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But the truth is, there can be so much more to Christmas that doesn’t involve hitting the local mall or stressing out about what to buy family and friends. Instead of worrying about what to get the person who has everything, why not give to someone who doesn’t have much at all by donating your time? It really can be the best gift of all.

Plenty of charities offer a range of ways to get involved, depending on what it is you would like to offer. The Exodus Foundation runs a number of programs over the festive season, from helping in the preparation of a Christmas Day lunch to decorating the event halls, marquees and tents, and supporting the elderly and disabled so they, too, can participate in the celebrations.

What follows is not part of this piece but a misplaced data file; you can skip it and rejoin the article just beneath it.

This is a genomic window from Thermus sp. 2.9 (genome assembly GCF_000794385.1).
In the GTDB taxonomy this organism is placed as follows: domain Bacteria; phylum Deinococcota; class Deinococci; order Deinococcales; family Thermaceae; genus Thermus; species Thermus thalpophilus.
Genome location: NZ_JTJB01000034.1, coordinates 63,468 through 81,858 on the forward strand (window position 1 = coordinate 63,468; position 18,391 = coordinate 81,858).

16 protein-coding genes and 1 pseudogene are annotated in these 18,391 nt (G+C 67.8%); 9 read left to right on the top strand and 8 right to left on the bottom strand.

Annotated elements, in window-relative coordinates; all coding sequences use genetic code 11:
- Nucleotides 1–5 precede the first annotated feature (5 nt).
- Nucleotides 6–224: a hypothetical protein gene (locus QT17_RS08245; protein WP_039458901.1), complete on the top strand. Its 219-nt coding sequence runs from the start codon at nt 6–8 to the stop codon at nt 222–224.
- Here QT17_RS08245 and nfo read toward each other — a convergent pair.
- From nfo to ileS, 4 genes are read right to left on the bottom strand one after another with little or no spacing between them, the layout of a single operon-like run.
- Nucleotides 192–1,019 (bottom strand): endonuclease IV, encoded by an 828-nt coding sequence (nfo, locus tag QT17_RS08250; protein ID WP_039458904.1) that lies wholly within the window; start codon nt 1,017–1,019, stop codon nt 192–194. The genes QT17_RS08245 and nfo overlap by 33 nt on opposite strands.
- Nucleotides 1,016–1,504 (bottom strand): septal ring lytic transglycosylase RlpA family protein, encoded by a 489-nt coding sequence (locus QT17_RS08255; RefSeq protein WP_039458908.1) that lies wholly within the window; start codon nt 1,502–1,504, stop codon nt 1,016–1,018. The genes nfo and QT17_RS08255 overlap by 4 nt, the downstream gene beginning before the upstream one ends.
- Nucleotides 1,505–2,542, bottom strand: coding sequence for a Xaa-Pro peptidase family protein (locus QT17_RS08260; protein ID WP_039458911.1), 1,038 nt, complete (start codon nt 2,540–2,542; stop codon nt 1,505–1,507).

“Donating your time can be the best gift of all.”

Meals on Wheels NSW always needs people to deliver dinners to those who would otherwise be alone on Christmas Day. Providing companionship, as well as a warm meal, it is an opportunity to ensure no one misses out on what Christmas should be about.

Teaching children the true meaning of Christmas

It’s understandable that many children, when they hear the words ‘Christmas’, get excited about receiving all kinds of presents from Santa. However, one of the most important things you could do this year is teach them that not everyone is fortunate enough to receive gifts.

Sure, it’s nice to find lots of toys under the tree, but there are plenty of valuable life lessons to be gained through helping kids to understand that some people don’t have much and many may not even experience Christmas at all!

You could go shopping together so they can choose a present to put under the Kmart Wishing Tree ‒ an initiative in partnership with The Salvation Army. This allows them to get involved in the process of giving to others and have a better understanding that not everyone gets to have Christmas in the way they do.

Encourage others to give